Growing up in a Jewish family that didn’t celebrate Christmas, I was aware of what it felt like to be an “outsider” during the holiday season. That’s why I’m grateful that my high schooler and soon-to-be middle schooler are growing up in a time where so many of us are striving to be more inclusive.
For starters, Christmas and Chanukah aren’t the only holidays celebrated during the winter season. What’s more, some families don’t celebrate their culture’s most important holidays at all during the winter season.
If you think about it, the holiday season is a wonderful opportunity to teach our teens about the many different traditions that are present in their schools, communities, and among their peers.
For some insights on how parents, schools, and communities can do a better job of celebrating the holidays in a more inclusive and unbiased way, I caught up with Kevin T. Houchins Sr., director of equity and community engagement at Beachwood City Schools in Ohio. Here are his tips:
Encouraging Inclusivity in Schools and Beyond
1. Recognize That “The Holiday Season” Doesn’t Pertain to Everyone.
Many schools are already recognizing that “the holidays” doesn’t just mean Christmas, says Houchins. This can include making sure to celebrate different cultures’ holidays throughout the school year, not just during the winter months.
Radha Pareek, a Beachwood ninth grader who celebrates Diwali with her family, says that certain events at her school—like food festivals where everyone brings foods from their cultures, and multicultural dance festivals—have made her and her peers feel more at home.
Houchins notes that at Beachwood, they’ve made other impactful changes, such as changing the name of “Christmas break” to “winter break.” This kind of gesture sends the message that schools are aware of the many cultures their students come from.
2. Make Schools a Place Where Students Feel Comfortable Sharing Their Culture.
As Pareek notes, teens are always surrounded by kids of different cultures and religions. But this is not something that is often discussed out in the open. “Oftentimes in the classroom, we’re sitting next to people from all across the world who have such diverse and great things to bring to the table,” she says.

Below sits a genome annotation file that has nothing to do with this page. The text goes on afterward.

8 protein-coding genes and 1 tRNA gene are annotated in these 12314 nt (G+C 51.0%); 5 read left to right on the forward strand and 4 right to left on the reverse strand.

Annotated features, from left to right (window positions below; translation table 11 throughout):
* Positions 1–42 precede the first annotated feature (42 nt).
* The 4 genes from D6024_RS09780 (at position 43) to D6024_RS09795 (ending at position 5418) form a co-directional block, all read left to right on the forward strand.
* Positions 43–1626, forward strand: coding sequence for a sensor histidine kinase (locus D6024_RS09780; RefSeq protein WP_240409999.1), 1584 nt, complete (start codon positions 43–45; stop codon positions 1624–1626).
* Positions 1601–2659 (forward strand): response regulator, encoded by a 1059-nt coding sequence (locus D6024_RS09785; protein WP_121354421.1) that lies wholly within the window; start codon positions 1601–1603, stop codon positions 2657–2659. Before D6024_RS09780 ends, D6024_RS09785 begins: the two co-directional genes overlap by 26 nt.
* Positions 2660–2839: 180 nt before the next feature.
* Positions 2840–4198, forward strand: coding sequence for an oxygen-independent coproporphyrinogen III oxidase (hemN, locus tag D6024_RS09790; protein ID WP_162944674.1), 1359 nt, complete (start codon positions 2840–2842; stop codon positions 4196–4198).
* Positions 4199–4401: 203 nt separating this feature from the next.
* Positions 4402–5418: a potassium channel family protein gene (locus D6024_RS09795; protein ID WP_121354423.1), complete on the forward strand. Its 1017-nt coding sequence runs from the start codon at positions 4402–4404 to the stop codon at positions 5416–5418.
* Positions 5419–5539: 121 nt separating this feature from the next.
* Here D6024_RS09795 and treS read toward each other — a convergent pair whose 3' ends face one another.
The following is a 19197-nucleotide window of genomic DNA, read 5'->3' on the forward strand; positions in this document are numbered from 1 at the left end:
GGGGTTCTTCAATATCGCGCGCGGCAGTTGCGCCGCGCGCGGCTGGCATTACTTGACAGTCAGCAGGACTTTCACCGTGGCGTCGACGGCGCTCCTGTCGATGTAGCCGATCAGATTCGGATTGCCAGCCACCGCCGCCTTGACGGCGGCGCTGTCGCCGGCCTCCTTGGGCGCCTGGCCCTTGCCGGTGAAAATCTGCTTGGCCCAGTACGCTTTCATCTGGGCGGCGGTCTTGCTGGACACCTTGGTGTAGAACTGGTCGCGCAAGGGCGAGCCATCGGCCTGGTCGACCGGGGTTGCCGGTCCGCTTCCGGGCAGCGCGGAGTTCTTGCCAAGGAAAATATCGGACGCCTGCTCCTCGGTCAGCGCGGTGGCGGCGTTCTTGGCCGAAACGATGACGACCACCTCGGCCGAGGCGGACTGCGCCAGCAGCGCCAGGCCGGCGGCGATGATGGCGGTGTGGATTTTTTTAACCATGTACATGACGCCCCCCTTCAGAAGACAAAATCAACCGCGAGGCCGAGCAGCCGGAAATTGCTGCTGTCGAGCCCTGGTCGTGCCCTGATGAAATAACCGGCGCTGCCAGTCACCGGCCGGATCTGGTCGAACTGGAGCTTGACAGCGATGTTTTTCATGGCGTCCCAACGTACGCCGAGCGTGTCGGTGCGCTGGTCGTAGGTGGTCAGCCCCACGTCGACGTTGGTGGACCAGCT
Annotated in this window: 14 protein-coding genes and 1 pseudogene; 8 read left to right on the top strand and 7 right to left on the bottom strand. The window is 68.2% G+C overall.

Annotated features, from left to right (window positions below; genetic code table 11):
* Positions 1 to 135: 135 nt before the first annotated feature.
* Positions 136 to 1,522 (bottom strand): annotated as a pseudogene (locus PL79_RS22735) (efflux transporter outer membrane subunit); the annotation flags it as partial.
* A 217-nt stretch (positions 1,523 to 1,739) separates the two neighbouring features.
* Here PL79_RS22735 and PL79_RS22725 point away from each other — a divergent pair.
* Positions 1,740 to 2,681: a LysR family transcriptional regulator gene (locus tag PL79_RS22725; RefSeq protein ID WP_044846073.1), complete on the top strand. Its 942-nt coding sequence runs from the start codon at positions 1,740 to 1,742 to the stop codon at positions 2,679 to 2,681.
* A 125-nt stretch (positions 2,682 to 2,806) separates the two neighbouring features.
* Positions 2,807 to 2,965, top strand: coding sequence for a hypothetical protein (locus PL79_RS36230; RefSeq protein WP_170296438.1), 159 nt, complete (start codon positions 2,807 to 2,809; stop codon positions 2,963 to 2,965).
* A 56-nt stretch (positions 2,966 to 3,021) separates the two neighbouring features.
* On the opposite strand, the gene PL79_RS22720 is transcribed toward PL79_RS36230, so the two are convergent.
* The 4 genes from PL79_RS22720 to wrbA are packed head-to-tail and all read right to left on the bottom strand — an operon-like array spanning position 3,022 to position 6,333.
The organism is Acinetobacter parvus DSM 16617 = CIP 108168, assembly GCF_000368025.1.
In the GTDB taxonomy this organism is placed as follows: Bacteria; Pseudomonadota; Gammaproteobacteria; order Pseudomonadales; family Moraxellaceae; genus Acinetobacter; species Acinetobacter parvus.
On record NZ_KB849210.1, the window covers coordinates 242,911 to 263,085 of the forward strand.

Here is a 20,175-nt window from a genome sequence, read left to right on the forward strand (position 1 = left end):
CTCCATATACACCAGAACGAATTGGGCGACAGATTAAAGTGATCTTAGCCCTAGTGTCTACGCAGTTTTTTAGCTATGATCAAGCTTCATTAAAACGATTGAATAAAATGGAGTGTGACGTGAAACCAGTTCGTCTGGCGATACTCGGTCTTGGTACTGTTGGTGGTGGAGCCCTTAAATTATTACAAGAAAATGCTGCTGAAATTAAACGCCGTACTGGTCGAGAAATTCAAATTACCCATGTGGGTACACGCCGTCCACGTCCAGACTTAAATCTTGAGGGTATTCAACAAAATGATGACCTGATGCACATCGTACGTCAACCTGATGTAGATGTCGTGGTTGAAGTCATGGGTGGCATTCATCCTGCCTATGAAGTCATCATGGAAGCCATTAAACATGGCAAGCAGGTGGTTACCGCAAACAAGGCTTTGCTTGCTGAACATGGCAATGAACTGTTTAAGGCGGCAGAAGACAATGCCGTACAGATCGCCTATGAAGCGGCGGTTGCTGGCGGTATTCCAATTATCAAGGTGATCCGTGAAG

Houchins shared a fantastic way for educators to create a more inclusive atmosphere where students are encouraged to share. “At the beginning of the year, have students write down a list of important dates in their culture,” Houchins says. “Then the teacher can follow through over the year, to make sure each student’s unique day is being recognized and celebrated.”
This sets a tone of religious inclusivity from the start. That can help kids of all backgrounds and cultures feel accepted and understood.
3. Teach Your Child to Take Pride in Their Culture.
Parents play important roles when it comes to creating a world where all cultural traditions can be embraced. “I think the biggest thing for parents is to encourage their child to have a sense of pride in their culture and who they are,” says Houchins.
But it’s more than that, he adds. Parents need to know that they can share information about their family’s cultural traditions with their kids’ schools and not feel that they are imposing if they want to point out ways for schools to be more respectful of other cultures. “It’s really not an imposition at all, if you’re really trying to create an inclusive environment,” he assures.
4. Explain That We Each Have Our Own Cultural Bias.
Talking to our kids about their own cultural biases can be uncomfortable, but it’s a necessary part of creating a more equitable environment. Understanding that cultural bias starts with an examination of yourself, says Houchins.
“Each individual’s bias helps shape the way we see things. It impacts how we categorize things into what is right or wrong, or what is preferred or not preferred,” he says. “We have to be aware of that as we enter into any interaction with others.”
This can be as basic as teaching teens to recognize that the way they celebrate the holidays is specific to how they were brought up—and being aware of this as they interact with their peers. The idea is not to impose your own beliefs on others, and to approach each person you meet with an open mind and open heart.
I find it inspiring to see the world evolve to become more respectful of the many rich cultures that surround us. And when I look at my kids and their peers, I see so many of them rising to the occasion—tirelessly striving to make the world a kinder, more culturally inclusive place.
Now that’s something to celebrate!